Tag Archives: lemon

South African Slang and Sayings (Voetsek, Sweet Like a Lemon, Yoh, Aiyoh, Shame)

Informant Context:

Otis’ parents immigrated separately to America from South Africa in the 1980’s, during apartheid. Otis’ extended family now lives in the Bay Area, California and near Johannesburg, South Africa. Otis often visits his family in South Africa.

Transcript:

OTIS: I can think of like, some slang that my family uses a lot. Um…

INTERVIEWER: Oh, yeah.

OTIS: A lot of it is like… [laughs] a lot of it will be like, toned-down South African swear words. 

INTERVIEWER: [joins]

OTIS: I don’t really know how most of them are spelled, but you could probably find… I don’t really know, but uh, one I thought of is… is “Voetsek!” [both laugh]. And that… it—it means “get away” in Afrikaans. And it… like, it’s mainly like, a thing that you say to dogs, ’cause there’s a lot of stray dogs in like, the kind of poorer areas where my family grew up. So they would be like, if a dog is coming near them, and if the dog looks dangerous, they’d like—yell “Voetsek!” And all the dogs *know* it by now, so the dogs—

INTERVIEWER: Oh, Wow! [laughs]

OTIS: —Scatter. 

INTERVIEWER: They all—they all scatter?

OTIS: But… so when you say it to a person, [laughs] it’s kind of rude. You’re like, calling him like, a dog.

INTERVIEWER: Oh, OK. Yeah.

OTIS: Yeah. And… like, my family will like, jokingly say it to each other. When like, one of my aunts is teasing one of the other aunts, they’ll be like, “Eh, voetsek” 

INTERVIEWER: [laughs]

INTERVIEWER: Like, joking. Um… [both laugh] There’s this thing my dad like, taught me to say whenever I was visiting family in South Africa. But I’ve never heard anyone else say it, but my dad’s like, “Oh yeah, me and all my friends always say this”. It—It just means “cool”, but it’s “sweet like a lemon”.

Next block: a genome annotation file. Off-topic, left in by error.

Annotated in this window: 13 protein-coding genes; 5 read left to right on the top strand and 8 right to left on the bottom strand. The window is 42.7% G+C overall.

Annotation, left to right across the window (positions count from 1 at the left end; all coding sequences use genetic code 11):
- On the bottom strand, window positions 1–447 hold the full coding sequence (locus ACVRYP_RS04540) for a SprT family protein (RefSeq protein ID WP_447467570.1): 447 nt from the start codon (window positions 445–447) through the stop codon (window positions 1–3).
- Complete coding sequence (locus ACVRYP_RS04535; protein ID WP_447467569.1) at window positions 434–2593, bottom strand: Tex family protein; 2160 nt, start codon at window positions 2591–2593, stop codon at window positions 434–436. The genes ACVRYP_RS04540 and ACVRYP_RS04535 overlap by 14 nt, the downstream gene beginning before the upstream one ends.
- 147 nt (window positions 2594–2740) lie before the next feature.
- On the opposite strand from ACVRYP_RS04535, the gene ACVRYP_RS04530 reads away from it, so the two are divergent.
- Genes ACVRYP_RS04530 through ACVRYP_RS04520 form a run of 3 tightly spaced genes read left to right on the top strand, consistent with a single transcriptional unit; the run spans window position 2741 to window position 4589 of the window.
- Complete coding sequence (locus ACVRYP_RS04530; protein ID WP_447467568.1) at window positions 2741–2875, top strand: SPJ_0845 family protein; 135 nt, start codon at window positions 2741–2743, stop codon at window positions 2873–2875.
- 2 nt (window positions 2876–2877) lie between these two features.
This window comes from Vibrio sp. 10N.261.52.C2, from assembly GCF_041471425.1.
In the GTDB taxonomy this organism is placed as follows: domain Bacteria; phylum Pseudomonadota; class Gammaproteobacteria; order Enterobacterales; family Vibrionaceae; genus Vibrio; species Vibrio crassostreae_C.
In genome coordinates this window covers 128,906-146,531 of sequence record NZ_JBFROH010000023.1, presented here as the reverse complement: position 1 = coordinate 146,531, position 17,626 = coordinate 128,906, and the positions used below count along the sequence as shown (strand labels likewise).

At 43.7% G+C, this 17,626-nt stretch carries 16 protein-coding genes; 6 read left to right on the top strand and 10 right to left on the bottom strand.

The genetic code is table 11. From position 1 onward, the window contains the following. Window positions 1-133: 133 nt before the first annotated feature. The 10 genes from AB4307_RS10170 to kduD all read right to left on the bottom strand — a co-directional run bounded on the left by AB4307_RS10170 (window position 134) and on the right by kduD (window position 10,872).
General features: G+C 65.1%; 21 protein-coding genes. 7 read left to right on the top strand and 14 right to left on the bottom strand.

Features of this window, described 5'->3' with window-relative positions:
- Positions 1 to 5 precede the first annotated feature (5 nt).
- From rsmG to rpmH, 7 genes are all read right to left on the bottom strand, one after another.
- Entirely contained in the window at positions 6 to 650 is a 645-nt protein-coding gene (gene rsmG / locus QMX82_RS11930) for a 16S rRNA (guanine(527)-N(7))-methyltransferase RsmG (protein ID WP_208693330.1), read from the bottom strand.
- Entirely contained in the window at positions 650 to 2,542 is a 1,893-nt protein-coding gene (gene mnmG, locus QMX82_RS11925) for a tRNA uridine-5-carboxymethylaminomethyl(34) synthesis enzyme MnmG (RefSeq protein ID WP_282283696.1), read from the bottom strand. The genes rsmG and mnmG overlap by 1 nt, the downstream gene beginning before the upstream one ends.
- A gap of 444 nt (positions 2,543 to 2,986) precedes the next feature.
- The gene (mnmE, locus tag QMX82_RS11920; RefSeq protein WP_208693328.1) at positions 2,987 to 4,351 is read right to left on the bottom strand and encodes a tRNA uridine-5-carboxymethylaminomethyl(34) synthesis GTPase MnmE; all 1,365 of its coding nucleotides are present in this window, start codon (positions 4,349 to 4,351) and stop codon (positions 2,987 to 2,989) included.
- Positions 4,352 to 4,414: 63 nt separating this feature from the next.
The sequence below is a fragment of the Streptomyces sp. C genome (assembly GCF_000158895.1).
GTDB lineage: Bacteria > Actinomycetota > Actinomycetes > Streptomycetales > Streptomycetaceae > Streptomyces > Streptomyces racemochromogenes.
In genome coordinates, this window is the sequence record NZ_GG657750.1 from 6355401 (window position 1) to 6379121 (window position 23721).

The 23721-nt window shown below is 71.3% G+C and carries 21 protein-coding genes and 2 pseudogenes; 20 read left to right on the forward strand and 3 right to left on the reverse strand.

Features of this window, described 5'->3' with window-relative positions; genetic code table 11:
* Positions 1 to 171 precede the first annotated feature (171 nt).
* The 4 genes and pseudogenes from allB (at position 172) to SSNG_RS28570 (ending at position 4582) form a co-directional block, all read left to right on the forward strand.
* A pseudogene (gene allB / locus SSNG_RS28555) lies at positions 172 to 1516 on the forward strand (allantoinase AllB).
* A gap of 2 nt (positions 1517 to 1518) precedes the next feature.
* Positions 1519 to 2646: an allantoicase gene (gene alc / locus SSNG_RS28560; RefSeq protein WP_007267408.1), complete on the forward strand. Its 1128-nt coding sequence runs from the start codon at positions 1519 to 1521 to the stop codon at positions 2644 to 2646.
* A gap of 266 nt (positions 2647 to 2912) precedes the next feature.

INTERVIEWER: [laughs] Oh! 

OTIS: So…

INTERVIEWER: [voice broken by laughter] I haven’t heard that… either. Lemon’s aren’t really sweet!

OTIS: It makes zero sense! But, uh… my dad might be just like, messing with me.

INTERVIEWER: Yeah [both laugh]Do people respond when you… ’cause he—he told you to say this in front of other family. Did they understand it? 

OTIS: They’ll just be like, “Oh yeah OK” [laughs].

INTERVIEWER: Oh. [joins]

[…]

OTIS: And then like, there’s a lot of like, exclma—exclamations um [laughs]… there’s like, “yoh”! Which means [laughs]—and I-I don’t know how you gonna spell all this stuff so… 

INTERVIEWER: I try to spell it out phonetically, but [laughs].

OTIS: Y-y-yeah. It’s like “yoh”!—which means, uh… like “Whoa”! And then there’s “Aiyoh!” which is like, “that’s crazy!” And I’ll hear my dad say that stuff a lot when he’s watching his soccer games [both laugh]. And… um… Oh! OK, a lot of South Africans will say [elongated] “Shame!” But it like…! It means—it kind of means the same thing as like “it’s a shame,” like how Americans will say. But it’s kind of different. Like, they’ll mean it in like, a… they’ll say it when like, a kid does something cute. Or like, someone’s being naïve, almost? 

INTERVIEWER: Oh.

OTIS: Like, if they say like—if they say like, “Oh this… kid like my, my son like didn’t make the soccer team. He was too short.” 

INTERVIEWER: [laughs]

OTIS: Or something. I guess that’s like “it’s a shame”. 

INTERVIEWER: Yeah.

OTIS: But like, if they say something like, “Oh! The… the little kid made like, a… made like a fort, and told everyone that’s his new house.” They’d all be like “Uh! A shame, man!” They’s say that. [both laugh] 

INTERVIEWER: Oh interesting. So it’s around kids or something cute.

OTIS: Mhm.

INTERVIEWER: But also kind of something unfortunate. 

OTIS: Yeah.

INTERVIEWER: So like… so like if I told somebody that I backed into a car in the parking lot, would they say “Shame” to that? Probably not? 

OTIS: No!

INTERVIEWER: Yeah [laughs]. Whereas— 

OTIS: If you said something like… like, “Oh, I need to go get gas right now”. They’d probably said like “Oh, shame”.  

INTERVIEWER: Oh, OK. 

Informant Commentary:

The informant recalls two levels of folk sayings: one that appears cultural (or at least, regional to Pretoria), and one that appears familial. On a large scale, interjections with origins in Afrikaans or  Asian languages (in the case of “aiyoh”) are easily recognizable among those in the South African Indian culture. They might even be understandable to those outside this culture, given the right context. To use Otis’ example, the meaning term “aiyoh” might be decipherable by someone watching the same soccer game as Otis’ father. The term “shame” might be decipherable to someone watching a child build a fort in front of the family. Other sayings, such as “sweet like a lemon” are idiosyncratic to Otis’ family, in his experience.

Analysis: